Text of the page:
Read Onyeka Nwelue’s related piece here

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  1. Lucky

    I feel you my sister. I’ve always felt that our educational system does not really equip one for an independent existence. No wonder people keep complaining of the absence of jobs in the job market instead of been job creators themselves. Just to reemphasise. If you are not going into academia, all you need is a first degree.

  2. Mute

    Splendid. I relate with this. I love learning but I dislike schooling. My highest qualification is HND but you will be making a big mistake to rate me based on that.

    This is one piece that all Nigerians should read. Not just because of the quality of education our schools offer. But also because people should be allowed to become who they want to be.

    Creative people, especially, dislike formal learning and we need to come to terms with that. Yes, the basic is necessary, HND or BSc. (BSc. preferably). But after that, people should choose their own path.

  3. Tiencepay

    I always tell people, school is not for everybody. And I do not say this out of the laidback illusion that “afterall, Bill Gates was a drop out” . Some things that are good for the Geese are not good for the Gander. But then, education is not the most ultimate. Some of our parent did not attempt secondary school, yet they came out wiser in certain aspects. I love academics, but this love does not go beyond the humanities. I wouldn’t mind 5 M.A degrees in Literature or in Performing Arts, because I love to and the day I feel the need to pursue it, I simply will. Some people pack all these titles and it is their destruction- because they spend a lot of time and thoughts living up to the standards of their titles. Truth is, I wish the stains of our lives could ever be as calculated as polka dots… but, you see: Nigeria is the country where, today you sit with Garuba prioritizing if buying roasted corn makes more sense than investing the 100 naira in Naira Bet – tomorrow, you receive news that “Garuba don hammer” Some people, with or without a university degree, nothing will ever transform in them. Having understood this, why do ye worry?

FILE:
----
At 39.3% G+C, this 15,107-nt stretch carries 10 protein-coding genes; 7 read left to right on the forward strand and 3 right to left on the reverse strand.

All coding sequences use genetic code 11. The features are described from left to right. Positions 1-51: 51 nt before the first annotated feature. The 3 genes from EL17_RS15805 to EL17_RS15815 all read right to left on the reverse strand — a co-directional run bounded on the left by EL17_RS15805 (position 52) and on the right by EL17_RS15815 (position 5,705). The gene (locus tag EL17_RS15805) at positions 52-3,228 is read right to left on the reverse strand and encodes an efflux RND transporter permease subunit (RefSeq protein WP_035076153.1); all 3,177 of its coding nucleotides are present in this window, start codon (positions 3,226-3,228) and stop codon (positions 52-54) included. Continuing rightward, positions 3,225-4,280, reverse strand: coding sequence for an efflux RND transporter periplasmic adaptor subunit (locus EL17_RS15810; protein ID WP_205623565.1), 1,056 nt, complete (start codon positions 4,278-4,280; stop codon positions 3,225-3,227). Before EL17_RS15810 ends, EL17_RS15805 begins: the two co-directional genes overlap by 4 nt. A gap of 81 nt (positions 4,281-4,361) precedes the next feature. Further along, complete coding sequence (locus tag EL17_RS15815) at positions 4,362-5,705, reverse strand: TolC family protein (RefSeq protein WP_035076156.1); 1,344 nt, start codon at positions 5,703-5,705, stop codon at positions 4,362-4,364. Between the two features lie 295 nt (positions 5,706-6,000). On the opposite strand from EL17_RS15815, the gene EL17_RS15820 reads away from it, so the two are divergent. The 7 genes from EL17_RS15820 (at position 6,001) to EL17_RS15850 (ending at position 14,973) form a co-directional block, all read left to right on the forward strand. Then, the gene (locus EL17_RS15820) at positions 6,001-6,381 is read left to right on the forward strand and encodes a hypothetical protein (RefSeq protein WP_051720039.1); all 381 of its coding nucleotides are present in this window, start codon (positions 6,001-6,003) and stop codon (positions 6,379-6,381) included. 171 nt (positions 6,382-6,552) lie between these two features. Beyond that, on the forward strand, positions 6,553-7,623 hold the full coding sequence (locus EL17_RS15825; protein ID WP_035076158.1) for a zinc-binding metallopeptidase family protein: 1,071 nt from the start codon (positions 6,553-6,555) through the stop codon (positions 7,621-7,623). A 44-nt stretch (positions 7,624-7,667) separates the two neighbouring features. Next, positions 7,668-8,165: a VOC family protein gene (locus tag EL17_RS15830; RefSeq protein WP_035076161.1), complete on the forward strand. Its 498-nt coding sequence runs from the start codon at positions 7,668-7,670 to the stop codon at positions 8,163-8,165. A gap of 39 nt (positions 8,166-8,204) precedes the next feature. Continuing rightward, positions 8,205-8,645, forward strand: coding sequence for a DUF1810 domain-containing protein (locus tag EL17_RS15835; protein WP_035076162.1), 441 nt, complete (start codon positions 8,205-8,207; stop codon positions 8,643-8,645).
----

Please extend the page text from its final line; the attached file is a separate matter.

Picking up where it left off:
Iya Calabar and Iya Deola sells foodstuff in grains and frozen food. Iya Calabar never went beyond primary school, meanwhile Iya Deola, was devoted to her daily contribution to be able to send Deola to school. Deola studied Business Administration, she served 6 years ago, but Iya Calabar still makes more money daily than Deola’s mother. Sadly, Deola has been the sales girl in her mums shop since she got back from NYSC. So… basically, knowledge and application in the right proportion is all the difference. Jite, so you studied engineering? hahahahaha

  4. pauloranky

    Comment…In fact;I must confess,u hit it real ryt..my day was totally grt cos i spent my tym on internet revealing,surfing and getting to knw some hiden treasures about education system in Nig:I most commend jite and my frnd Nonso for revealing some hiden codes abt education in nig,alots of conspiracy had bin cracked.kudos,guyz..Schooling-school iss nt a do or die bt we dnt need not to be blame as well becos there focus is gettin a job(if dere is any) afta spending yrs in d university and this cert is the first thing dey wud ask frm dem…in fact,we need a mental revive to skale tru the journey of the life.(..jos a short wrds frm me)